Clinical Course. Although his development in the first three years of life was reportedly normal, he displayed abnormalities of speech and communication as well as an odd range of interests and activities consistent with a pervasive developmental disorder (American Psychiatric Association, 1994).  However, he does not meet the contemporary criteria for autistic disorder (Lord et al., 1994).

As a child he spoke slowly. He was teased at school due to his articulation deficits. Poor coordination including difficulties in gross and fine motor skills were present beginning in kindergarten. At ten years of age he was depressed when retained in fourth grade. This resolved when he was promoted to fifth grade. He read at grade level until eleven years of age. At eleven years of age his mathematics skills were delayed two years. From ten to fourteen years of age, psychological examinations yielded borderline global intellectual functioning.

When he was thirteen years old and in eighth grade, his teacher reportedly told him that he would not be promoted to high school. That afternoon he told his mother that he wanted to go to high school. That was the last time his mother heard him speak. His parents suspect sexual activity with his teacher; however, this was never confirmed.

At fourteen years and eight months of age, he attained a performance intelligence quotient of 63, indicating a mild range of mental retardation, on the Revised Wechsler Intelligence Scale for Children (WISC-R) (Wechsler 1974). The performance scale of the WISC-R (Wechsler 1974) alone was administered because he did not speak. Within the performance intelligence quotient, the highest score (average range) was found on a visual sequential reasoning task indicating the capacity for inner language (Racusin and Moss 1996).

At fourteen years and eleven months of age he was treated for a month with benztropine mesylate 1 mg twice daily and haloperidol 1 mg each morning and 3 mg at bedtime. This was discontinued due to lack of improvement.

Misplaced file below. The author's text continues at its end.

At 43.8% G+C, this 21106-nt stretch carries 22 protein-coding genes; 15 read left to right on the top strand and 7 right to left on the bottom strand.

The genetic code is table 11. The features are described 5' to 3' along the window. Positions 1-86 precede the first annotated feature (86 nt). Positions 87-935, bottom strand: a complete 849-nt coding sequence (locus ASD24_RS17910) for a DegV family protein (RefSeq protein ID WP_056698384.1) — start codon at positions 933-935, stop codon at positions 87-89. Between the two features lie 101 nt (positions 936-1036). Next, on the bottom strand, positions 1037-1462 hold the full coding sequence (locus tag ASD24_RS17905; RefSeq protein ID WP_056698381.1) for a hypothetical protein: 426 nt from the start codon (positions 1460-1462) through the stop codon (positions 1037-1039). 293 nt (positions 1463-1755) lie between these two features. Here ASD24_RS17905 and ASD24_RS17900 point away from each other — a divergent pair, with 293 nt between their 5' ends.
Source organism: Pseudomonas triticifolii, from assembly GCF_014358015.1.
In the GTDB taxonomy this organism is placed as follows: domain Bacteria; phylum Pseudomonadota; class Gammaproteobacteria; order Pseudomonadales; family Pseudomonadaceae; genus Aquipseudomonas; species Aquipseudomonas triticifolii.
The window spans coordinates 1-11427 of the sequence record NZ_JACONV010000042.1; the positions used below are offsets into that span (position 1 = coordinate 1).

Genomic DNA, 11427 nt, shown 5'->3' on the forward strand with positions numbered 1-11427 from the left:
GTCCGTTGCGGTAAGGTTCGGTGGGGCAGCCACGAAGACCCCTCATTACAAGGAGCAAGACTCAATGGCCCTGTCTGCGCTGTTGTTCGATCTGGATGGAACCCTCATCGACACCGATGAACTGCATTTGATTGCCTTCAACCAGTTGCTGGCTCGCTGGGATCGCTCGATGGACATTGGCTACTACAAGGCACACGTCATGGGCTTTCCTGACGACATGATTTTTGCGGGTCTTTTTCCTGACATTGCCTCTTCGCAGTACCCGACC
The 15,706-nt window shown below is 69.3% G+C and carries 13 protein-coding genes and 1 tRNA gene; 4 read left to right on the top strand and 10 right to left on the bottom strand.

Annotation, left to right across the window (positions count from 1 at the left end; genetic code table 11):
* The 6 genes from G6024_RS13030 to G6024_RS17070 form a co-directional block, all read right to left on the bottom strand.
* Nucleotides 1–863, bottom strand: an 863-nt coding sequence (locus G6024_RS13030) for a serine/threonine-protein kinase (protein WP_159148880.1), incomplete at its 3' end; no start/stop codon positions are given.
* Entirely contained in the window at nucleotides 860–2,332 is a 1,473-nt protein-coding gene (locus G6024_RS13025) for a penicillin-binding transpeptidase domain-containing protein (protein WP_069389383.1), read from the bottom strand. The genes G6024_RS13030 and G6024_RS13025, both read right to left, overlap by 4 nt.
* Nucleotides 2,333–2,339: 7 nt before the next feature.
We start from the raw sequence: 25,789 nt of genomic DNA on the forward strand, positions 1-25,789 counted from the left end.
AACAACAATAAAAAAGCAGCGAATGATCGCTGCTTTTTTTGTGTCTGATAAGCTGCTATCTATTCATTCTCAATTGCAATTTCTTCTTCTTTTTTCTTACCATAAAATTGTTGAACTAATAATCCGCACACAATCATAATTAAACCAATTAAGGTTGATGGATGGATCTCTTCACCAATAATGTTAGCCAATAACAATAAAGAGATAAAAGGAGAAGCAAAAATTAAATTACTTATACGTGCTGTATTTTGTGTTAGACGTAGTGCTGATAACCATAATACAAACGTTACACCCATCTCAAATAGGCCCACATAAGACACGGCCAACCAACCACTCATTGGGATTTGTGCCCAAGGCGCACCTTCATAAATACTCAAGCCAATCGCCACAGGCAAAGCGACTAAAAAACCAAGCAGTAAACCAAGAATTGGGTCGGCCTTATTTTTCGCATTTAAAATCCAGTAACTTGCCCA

At sixteen years and five months of age he exhibited frequent eye blinks. Glabellar, root, and snout reflexes were absent. Jaw jerk reflex was normal. Motor nerve conduction velocities, sensory nerve action potentials, and electromyography were normal.

At sixteen years and six months of age he exhibited blepharospasm, decreased saccades, and nystagmus, possibly rotatory. Kayser-Fleisher rings were absent.

At sixteen years and seven months of age quantitative electroencephalography demonstrated markedly diminished power (amplitude) in all wave bands (Young et al., 1996) (Figure 1). On the Peabody Picture Vocabulary Test-Revised (Dunn and Dunn 1981), his receptive vocabulary was within the first percentile rank (Racusin and Moss 1996).

At sixteen years and nine months of age snout reflex was present.

At seventeen years of age, his parents noticed right leg shaking, weakness of the right arm and leg, slower walking, and dragging the right leg.

At seventeen years and nine months of age, he first fell to his knees as he attempted to stand from sitting. With coaxing he walked hesitantly with stooped posture dragging his right leg. He had constant eye blink tics and facial grimaces.

At seventeen years and ten months of age he was started on 240 mg diltiazem by mouth daily at bedtime for high blood pressure. Radiographs of the spine showed kyphosis at C4 and C5, diminished height of the C5 and C6 vertebral bodies, and levoscoliosis at L5 with rotatory components.

At eighteen years of age his parents noted that he began to be unable to use his hands to feed himself.

At eighteen years and four months of age, he continued to take 240 mg diltiazem by mouth daily at bedtime for high blood pressure. Physical examination revealed stooped posture, decreased vertical and horizontal range of motion of both eyes, blepharospasm, grimacing, snout and glabellar reflexes, atrophy of the pectoral and hand muscles, and a 10x12 mm right epididymal cyst.

At eighteen years and five months of age, he began to require home attendants for bathing, feeding, and dressing.

At eighteen years and eight months of age, a biopsy of the left sural nerve showed degeneration of large axon cylinders (Figure 2) and a biopsy of the left deltoid muscle showed perimysial fibrosis and type II fiber predominance (Figure 3).